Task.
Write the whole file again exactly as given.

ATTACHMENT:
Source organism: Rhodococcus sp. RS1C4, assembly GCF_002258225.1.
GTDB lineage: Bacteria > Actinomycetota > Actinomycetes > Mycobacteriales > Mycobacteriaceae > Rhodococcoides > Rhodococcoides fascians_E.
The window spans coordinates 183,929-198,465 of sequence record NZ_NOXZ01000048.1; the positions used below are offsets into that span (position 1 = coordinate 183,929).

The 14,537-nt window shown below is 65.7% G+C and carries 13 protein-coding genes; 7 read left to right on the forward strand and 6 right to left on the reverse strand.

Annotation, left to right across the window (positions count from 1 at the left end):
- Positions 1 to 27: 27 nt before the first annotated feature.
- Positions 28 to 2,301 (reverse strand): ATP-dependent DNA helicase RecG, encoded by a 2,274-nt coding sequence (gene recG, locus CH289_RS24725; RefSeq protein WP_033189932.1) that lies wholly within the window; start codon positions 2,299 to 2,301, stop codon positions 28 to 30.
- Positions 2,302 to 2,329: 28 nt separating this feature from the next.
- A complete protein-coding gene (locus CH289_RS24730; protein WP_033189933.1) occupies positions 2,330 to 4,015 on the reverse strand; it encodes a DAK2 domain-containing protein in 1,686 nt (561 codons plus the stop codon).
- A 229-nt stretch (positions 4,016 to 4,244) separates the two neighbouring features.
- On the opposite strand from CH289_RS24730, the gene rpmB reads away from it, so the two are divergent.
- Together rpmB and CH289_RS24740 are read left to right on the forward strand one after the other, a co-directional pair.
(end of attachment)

Source organism: Rhodococcus sp. RS1C4, assembly GCF_002258225.1.
GTDB lineage: Bacteria > Actinomycetota > Actinomycetes > Mycobacteriales > Mycobacteriaceae > Rhodococcoides > Rhodococcoides fascians_E.
The window spans coordinates 183,929-198,465 of sequence record NZ_NOXZ01000048.1; the positions used below are offsets into that span (position 1 = coordinate 183,929).

The 14,537-nt window shown below is 65.7% G+C and carries 13 protein-coding genes; 7 read left to right on the forward strand and 6 right to left on the reverse strand.

Annotation, left to right across the window (positions count from 1 at the left end):
- Positions 1 to 27: 27 nt before the first annotated feature.
- Positions 28 to 2,301 (reverse strand): ATP-dependent DNA helicase RecG, encoded by a 2,274-nt coding sequence (gene recG, locus CH289_RS24725; RefSeq protein WP_033189932.1) that lies wholly within the window; start codon positions 2,299 to 2,301, stop codon positions 28 to 30.
- Positions 2,302 to 2,329: 28 nt separating this feature from the next.
- A complete protein-coding gene (locus CH289_RS24730; protein WP_033189933.1) occupies positions 2,330 to 4,015 on the reverse strand; it encodes a DAK2 domain-containing protein in 1,686 nt (561 codons plus the stop codon).
- A 229-nt stretch (positions 4,016 to 4,244) separates the two neighbouring features.
- On the opposite strand from CH289_RS24730, the gene rpmB reads away from it, so the two are divergent.
- Together rpmB and CH289_RS24740 are read left to right on the forward strand one after the other, a co-directional pair.